> Only until such code ends up in a derivative work. And as soon
> as it does -- poof! -- the code is now effectively "owned" by
> the author of the derivative work.
False. That's not how US copyright law works. See above.
> >> How many strings are in a FreeBSD license?
> > Not enough, IMO. There are no prohibitions against combining
> > minimal term MIT or BSD licensed code with more restrictive
> > GPL or LGPL licensed code. There is no "string" in MIT or
> > BSD licensed code requiring that additions, changes, or
> > modifications to the code also fall under the original MIT or
> > BSD copyright. I. e., there is no usage exclusion for
> > abusive open source licenses like the GPL.
> That's the very point of copyleft: a copyleft license is a free
> software license which explicitly disallows further restriction.
While I understand the backwards rhetoric (it does one thing but
everyone supportive claims it does another), just how do you
rationalize the extreme differences between a simple 2, 3, or 4
term license like MIT or BSD that has near zero further
restrictions while the GPL has literally pages upon pages of
restrictions? I.e., the point, which you seemed to have missed,
is that I believe the GPL and LGPL shouldn't be allowed to be
merged (linking is fine) with substantially "free-er" licensed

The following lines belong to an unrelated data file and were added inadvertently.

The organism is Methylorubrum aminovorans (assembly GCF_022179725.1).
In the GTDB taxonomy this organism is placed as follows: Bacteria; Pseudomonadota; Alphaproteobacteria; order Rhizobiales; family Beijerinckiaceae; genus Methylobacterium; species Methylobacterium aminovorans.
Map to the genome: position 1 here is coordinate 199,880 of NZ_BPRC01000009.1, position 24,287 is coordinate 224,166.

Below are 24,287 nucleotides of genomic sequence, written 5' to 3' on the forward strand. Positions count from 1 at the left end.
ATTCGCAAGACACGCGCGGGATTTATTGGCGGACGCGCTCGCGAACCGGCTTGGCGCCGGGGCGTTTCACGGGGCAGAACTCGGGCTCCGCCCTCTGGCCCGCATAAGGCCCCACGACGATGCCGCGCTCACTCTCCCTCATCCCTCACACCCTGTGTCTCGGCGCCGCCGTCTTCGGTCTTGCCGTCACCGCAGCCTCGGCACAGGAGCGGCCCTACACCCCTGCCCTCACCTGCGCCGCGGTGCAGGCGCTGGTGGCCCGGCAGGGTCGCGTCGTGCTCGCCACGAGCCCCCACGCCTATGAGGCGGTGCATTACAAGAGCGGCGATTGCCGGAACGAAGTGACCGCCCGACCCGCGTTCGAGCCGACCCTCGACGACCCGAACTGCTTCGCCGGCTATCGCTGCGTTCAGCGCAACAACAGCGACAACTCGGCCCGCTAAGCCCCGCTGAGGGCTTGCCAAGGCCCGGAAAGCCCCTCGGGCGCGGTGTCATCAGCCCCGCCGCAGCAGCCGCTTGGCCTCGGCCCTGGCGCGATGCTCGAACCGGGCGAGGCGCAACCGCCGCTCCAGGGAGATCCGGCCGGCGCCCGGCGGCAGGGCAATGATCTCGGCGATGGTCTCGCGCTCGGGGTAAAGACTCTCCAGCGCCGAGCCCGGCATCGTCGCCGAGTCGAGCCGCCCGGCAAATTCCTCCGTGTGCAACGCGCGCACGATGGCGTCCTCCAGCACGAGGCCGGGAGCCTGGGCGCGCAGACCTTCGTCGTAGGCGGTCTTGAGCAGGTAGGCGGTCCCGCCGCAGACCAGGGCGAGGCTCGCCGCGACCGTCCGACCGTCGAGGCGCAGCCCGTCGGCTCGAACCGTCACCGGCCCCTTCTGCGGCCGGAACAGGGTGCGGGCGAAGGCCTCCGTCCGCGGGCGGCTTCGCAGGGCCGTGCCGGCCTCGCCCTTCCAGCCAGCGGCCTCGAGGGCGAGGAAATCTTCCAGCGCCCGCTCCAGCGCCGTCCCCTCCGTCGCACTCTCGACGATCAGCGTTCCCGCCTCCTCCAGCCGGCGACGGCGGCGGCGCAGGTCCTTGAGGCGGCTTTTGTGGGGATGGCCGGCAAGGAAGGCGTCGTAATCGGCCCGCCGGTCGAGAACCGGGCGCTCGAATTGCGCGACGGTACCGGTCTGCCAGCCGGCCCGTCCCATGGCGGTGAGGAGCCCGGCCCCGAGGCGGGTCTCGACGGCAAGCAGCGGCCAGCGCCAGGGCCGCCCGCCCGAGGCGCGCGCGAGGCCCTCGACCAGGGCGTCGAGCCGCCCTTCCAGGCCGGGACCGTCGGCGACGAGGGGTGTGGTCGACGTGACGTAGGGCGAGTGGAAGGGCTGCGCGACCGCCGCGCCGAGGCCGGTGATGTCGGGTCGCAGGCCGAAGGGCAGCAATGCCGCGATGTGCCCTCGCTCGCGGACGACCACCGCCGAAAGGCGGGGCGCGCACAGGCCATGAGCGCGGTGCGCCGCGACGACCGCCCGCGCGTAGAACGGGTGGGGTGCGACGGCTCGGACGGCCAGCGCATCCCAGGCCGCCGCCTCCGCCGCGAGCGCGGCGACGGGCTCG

code like MIT and BSD. Even though the GPL is the first widely
adopted open-source license, it's _extremely_ restrictive compared
to almost all others that have come after, i.e., it's NOT a free
and open-source software license ANYMORE by comparison.
The problem of merging code with different licenses is license
pollution. When multiple authors work on the same program, a
single piece of code can have a variety of authors claiming
copyrights under a variety of license in a single source code
file. Unfortunately, this isn't legal under US law. US law only
allows a work to be copyrighted under a single copyright. I.e.,
mixing of code under different license within a single file isn't
legal. If the code for each is in different files, it's not an
issue. Normally, this causes simpler licenses like BSD and MIT to
become polluted with a number of non-legitimate GPL copyright
claims that are difficult to eliminate from the code. The problem
is it's indeterminable as to what copyright portions of the code
falls under - only one is allowed by US law. So, in effect, the
more restrictive GPL applies to the entire work until proven
otherwise, even if all but one line of code was non-GPL. So, the
GPL has become the "slap-on" license that you can't "slap-off".
It's used by GPL afficionados in an attempt to make all modifiable
code GPL whether it actually is or not. This also affects a
number of Public Domain projects currently, but would disadvantage
GPL copyright claims. The Public Domain code can't be copyrighted
under US law. It either was copyright once and can't be again, or
it is prohibited by law from being copyrighted. GPL authors have
added small snippets of code for which they've claimed GPL
copyrights. However, the work can only have a single copyright,
the original. In these cases, that "copyright" is Public Domain
and as such can't be copyrighted or have copyright claims like GPL
applied to it. I.e., if such a case ever makes it to court, the
GPL authors will forfit their claims to the Public Domain
> Which makes me wonder, should the BSD license /have/ such a
> string, how would you distinguish it from the GPL proper?
Honestly, I don't see the point you're attempting to make. Are
you equating or conflating the two because BSD license would
have one additional restrictive clause? Absurd.